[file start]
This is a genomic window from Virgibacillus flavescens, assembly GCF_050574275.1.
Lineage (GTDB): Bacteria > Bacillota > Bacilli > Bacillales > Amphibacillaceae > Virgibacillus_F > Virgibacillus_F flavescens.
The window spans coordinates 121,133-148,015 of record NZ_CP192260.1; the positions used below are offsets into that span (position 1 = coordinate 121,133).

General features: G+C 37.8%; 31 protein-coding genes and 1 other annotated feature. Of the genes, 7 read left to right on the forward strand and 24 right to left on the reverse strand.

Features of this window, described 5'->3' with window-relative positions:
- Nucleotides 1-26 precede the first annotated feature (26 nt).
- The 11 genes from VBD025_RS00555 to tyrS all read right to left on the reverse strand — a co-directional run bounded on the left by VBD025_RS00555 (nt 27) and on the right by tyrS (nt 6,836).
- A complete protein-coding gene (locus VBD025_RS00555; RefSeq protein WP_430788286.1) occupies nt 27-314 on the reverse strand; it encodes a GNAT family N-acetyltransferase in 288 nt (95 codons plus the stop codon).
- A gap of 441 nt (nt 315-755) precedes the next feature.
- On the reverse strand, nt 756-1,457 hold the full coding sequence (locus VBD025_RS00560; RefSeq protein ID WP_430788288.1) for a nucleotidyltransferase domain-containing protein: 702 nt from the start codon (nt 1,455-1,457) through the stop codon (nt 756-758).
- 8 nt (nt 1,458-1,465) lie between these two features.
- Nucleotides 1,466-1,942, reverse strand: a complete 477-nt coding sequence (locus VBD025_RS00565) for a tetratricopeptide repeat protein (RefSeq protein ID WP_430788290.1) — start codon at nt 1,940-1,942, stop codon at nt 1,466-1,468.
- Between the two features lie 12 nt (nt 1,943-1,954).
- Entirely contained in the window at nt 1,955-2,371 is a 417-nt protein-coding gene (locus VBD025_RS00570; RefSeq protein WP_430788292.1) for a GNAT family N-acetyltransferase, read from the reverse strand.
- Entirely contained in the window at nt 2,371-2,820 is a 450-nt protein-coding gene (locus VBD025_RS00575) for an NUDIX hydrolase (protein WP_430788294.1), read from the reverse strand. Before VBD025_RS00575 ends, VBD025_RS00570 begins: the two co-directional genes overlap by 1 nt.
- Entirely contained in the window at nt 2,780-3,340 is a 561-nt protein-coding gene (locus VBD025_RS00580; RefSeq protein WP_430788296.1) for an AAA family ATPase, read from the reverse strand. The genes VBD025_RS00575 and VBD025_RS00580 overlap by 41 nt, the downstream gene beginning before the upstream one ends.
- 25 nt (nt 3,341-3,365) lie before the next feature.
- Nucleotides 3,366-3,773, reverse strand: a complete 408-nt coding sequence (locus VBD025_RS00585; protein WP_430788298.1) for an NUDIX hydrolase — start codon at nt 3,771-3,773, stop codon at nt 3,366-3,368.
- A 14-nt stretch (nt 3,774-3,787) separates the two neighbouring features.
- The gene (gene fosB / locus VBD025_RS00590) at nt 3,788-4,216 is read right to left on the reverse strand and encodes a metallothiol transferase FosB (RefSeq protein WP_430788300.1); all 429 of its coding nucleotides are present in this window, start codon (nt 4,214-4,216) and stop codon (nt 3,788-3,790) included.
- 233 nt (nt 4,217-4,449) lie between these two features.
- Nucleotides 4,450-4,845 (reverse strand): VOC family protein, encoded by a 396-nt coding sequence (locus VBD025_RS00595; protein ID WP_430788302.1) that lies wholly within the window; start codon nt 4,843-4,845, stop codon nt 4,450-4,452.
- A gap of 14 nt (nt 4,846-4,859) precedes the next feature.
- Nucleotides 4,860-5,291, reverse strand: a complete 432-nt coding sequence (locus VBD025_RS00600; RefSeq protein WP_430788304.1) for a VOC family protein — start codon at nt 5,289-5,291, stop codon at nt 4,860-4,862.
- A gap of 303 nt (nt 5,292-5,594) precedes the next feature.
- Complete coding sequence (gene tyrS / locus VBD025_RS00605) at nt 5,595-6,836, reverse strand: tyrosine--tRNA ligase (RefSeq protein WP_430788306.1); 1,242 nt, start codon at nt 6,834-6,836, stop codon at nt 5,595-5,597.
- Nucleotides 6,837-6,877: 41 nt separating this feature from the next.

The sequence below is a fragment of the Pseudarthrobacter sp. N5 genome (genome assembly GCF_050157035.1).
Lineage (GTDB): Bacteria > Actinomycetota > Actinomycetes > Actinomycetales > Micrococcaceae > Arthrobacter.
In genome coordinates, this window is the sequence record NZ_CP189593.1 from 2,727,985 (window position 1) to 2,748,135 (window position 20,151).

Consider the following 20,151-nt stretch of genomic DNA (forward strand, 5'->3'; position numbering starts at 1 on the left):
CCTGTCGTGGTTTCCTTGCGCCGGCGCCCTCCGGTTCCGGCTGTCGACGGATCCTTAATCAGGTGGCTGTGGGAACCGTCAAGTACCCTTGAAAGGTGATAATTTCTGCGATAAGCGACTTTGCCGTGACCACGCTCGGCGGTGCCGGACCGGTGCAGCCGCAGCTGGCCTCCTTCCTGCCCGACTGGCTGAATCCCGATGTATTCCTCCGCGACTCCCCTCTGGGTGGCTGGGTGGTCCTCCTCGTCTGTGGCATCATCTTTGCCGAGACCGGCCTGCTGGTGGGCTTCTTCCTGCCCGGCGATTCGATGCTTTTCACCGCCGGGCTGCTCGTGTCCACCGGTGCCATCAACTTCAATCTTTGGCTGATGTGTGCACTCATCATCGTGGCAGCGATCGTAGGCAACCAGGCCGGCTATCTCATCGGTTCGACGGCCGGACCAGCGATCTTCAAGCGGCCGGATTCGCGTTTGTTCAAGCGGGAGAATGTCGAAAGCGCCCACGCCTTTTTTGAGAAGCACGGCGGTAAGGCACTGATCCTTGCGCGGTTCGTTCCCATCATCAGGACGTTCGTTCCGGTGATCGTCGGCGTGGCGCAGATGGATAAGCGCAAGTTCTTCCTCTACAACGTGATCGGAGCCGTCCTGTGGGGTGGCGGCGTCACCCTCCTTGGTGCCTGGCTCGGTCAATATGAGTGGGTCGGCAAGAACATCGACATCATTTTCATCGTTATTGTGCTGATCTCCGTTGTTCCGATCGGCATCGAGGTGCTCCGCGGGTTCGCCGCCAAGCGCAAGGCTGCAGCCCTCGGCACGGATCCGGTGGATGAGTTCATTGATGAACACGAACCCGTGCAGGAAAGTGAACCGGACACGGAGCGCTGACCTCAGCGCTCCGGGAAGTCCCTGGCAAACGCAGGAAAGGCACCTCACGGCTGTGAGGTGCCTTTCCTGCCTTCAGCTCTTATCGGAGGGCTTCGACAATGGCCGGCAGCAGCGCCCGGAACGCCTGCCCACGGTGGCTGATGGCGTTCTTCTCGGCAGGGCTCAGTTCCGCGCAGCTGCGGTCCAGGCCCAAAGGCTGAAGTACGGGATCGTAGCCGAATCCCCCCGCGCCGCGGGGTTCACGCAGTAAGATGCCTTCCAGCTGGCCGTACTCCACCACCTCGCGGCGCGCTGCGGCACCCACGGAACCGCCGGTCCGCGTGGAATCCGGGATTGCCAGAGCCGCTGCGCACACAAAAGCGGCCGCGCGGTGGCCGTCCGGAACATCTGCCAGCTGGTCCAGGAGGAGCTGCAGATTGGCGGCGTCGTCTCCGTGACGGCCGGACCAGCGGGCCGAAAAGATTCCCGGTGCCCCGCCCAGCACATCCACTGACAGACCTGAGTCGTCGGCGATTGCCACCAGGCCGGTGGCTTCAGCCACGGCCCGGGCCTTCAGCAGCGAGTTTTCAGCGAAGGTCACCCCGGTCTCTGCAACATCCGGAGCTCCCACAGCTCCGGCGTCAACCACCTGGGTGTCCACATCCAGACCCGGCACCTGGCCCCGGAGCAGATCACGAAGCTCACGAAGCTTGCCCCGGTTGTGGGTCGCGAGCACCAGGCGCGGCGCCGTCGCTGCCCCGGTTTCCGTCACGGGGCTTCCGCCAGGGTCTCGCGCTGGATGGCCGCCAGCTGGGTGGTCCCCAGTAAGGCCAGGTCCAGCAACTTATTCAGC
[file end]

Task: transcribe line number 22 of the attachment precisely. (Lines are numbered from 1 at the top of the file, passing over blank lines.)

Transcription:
- Nucleotides 4,450-4,845 (reverse strand): VOC family protein, encoded by a 396-nt coding sequence (locus VBD025_RS00595; protein ID WP_430788302.1) that lies wholly within the window; start codon nt 4,843-4,845, stop codon nt 4,450-4,452.